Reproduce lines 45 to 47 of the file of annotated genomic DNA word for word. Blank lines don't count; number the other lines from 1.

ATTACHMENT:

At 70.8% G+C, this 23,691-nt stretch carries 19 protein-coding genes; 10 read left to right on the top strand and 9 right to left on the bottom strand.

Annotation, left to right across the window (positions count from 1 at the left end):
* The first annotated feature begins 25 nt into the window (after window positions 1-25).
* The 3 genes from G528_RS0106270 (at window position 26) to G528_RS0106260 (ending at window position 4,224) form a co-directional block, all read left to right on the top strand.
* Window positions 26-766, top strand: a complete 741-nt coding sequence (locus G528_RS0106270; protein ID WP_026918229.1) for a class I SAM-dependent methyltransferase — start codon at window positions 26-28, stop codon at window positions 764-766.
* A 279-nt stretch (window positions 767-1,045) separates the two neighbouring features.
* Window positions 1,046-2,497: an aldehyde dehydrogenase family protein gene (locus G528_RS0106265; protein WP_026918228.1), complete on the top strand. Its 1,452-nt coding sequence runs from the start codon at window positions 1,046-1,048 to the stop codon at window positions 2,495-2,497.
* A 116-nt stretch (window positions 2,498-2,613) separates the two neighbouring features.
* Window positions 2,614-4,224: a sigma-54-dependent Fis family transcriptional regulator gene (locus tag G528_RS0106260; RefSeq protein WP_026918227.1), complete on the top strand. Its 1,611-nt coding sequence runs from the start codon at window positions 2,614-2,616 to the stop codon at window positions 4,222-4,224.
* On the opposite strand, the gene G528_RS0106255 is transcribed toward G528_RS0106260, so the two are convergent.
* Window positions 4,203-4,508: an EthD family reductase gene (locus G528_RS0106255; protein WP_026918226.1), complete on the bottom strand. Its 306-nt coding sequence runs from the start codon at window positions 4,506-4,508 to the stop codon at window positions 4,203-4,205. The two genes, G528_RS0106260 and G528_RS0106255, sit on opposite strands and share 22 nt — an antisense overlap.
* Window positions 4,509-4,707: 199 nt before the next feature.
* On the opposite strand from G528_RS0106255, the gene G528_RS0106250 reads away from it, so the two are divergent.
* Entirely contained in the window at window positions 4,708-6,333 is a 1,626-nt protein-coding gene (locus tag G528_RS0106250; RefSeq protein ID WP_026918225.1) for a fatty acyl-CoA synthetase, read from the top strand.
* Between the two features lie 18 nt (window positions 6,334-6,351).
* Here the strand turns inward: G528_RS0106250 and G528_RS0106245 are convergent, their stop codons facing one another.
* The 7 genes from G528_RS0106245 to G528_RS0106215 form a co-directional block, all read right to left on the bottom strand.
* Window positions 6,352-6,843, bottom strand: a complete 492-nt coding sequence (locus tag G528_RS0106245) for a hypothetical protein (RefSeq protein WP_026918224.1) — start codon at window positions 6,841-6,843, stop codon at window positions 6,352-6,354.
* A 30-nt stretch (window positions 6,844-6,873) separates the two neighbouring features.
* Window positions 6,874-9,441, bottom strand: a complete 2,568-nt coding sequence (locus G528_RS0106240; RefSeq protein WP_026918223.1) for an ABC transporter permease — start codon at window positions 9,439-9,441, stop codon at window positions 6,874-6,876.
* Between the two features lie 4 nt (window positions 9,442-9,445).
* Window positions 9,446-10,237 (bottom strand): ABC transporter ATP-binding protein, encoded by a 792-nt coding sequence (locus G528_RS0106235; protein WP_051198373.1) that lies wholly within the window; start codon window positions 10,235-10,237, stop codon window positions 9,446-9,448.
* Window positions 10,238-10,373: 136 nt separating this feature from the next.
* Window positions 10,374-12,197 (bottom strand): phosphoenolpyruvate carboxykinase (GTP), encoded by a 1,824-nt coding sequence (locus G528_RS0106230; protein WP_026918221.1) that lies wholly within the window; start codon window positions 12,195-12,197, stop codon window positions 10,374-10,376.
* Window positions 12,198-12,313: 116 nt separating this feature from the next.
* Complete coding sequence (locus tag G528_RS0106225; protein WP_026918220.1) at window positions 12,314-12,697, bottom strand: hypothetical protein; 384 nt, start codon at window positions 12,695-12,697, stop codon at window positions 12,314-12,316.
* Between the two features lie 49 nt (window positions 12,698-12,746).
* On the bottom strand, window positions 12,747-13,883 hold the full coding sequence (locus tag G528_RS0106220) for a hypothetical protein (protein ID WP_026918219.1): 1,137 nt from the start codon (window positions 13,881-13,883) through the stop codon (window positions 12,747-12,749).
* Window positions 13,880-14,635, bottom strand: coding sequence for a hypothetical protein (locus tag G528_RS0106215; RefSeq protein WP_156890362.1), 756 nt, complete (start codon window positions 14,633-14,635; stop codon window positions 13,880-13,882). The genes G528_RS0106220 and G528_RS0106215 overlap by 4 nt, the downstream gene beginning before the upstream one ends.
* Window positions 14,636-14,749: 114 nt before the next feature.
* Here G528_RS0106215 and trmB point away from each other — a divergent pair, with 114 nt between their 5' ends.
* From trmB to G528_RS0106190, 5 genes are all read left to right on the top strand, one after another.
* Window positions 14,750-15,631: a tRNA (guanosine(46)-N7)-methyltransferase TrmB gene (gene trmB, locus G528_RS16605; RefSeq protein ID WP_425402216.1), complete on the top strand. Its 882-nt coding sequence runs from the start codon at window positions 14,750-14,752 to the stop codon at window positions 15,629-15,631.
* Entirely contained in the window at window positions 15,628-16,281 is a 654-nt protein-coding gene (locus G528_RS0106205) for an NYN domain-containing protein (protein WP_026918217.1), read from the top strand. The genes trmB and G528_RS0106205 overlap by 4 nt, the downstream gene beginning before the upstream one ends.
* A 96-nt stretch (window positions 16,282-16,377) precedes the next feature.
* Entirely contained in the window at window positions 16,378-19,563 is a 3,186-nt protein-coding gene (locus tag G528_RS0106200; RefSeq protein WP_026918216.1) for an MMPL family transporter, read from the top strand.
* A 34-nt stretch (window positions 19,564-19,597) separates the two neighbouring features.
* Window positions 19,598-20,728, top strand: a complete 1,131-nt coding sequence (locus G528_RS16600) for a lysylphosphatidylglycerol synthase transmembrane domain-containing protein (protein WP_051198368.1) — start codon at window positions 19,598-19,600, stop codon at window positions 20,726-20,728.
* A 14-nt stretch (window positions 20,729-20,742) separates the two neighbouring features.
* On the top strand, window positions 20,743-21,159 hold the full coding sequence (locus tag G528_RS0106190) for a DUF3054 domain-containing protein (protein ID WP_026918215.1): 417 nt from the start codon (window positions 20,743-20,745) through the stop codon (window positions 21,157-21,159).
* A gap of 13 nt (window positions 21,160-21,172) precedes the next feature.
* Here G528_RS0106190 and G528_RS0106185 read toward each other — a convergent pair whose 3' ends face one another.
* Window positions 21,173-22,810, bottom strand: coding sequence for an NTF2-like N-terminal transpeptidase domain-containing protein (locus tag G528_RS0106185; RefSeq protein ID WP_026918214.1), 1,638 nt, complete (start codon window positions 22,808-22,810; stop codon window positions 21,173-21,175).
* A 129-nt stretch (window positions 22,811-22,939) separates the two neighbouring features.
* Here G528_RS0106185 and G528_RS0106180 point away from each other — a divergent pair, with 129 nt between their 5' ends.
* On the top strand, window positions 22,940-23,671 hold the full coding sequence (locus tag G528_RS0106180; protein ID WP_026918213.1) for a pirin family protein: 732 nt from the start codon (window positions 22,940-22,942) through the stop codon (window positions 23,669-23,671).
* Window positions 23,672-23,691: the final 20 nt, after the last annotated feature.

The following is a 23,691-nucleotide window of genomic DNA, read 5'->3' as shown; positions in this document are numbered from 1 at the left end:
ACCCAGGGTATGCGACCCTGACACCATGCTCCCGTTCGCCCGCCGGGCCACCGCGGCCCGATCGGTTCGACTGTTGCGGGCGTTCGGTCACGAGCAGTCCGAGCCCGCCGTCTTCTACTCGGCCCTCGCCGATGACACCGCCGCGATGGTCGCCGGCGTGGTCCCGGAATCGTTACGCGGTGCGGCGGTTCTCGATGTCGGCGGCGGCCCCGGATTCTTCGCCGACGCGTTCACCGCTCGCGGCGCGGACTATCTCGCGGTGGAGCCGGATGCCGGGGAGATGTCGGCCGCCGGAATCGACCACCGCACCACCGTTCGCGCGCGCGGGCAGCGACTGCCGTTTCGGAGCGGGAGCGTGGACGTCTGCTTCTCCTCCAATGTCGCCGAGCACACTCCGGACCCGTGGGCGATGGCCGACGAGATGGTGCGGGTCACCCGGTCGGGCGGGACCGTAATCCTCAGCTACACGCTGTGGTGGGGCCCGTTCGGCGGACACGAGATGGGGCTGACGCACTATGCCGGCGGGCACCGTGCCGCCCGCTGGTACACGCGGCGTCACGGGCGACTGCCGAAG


* Here G528_RS0106185 and G528_RS0106180 point away from each other — a divergent pair, with 129 nt between their 5' ends.
* On the top strand, window positions 22,940-23,671 hold the full coding sequence (locus tag G528_RS0106180; protein ID WP_026918213.1) for a pirin family protein: 732 nt from the start codon (window positions 22,940-22,942) through the stop codon (window positions 23,669-23,671).
* Window positions 23,672-23,691: the final 20 nt, after the last annotated feature.